FAA Adds More Checks On 737 Engines


Image: NTSB

The FAA on Monday issued a new Airworthiness Directive that affects about 1,800 Boeing 737 aircraft operated in the U.S. The AD requires additional inspections of the fan blades in all the airplanes equipped with the same type of blades that caused a catastrophic engine failure in April, when one passenger died on a Southwest flight after a window was broken by engine debris. A previous AD had mandated the inspections after 3,000 flight cycles, but the new AD reduces that interval to 1,600. The AD takes effect on Oct. 16.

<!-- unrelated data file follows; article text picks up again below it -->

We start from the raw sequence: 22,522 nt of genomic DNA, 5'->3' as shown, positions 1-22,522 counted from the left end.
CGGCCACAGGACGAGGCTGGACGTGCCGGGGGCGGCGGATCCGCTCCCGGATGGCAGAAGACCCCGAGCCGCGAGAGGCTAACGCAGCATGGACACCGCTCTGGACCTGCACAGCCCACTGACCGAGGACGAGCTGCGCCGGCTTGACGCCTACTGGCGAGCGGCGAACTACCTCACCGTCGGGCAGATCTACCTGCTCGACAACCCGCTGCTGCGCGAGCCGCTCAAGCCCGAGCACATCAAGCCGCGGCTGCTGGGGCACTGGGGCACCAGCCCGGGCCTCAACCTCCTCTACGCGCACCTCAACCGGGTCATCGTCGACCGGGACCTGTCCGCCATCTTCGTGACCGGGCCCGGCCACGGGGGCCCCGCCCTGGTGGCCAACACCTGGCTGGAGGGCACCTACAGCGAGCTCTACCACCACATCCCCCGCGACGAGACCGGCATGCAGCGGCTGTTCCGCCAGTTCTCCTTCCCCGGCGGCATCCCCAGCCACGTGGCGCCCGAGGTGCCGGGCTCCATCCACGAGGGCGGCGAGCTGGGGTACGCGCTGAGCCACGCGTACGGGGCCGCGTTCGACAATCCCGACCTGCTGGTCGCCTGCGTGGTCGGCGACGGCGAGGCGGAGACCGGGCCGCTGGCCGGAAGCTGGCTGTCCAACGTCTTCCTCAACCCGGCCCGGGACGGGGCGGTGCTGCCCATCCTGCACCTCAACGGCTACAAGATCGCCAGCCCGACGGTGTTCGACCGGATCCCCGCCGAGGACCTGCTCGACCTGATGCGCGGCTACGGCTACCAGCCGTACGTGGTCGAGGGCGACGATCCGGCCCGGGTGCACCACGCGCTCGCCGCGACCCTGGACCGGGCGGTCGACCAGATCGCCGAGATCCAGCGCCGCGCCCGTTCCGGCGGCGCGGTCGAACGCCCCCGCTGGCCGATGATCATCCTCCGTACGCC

The updated rule was prompted by continuing research undertaken by CFM, the engine manufacturer. CFM issued a Service Bulletin in July advising operators of the new interval recommendation. The FAA’s AD now makes that new interval mandatory. The FAA estimates each inspection will take about two hours, costing the airlines an average of about $170. If a fan blade fails the inspection, it would cost about $51,000 to replace it.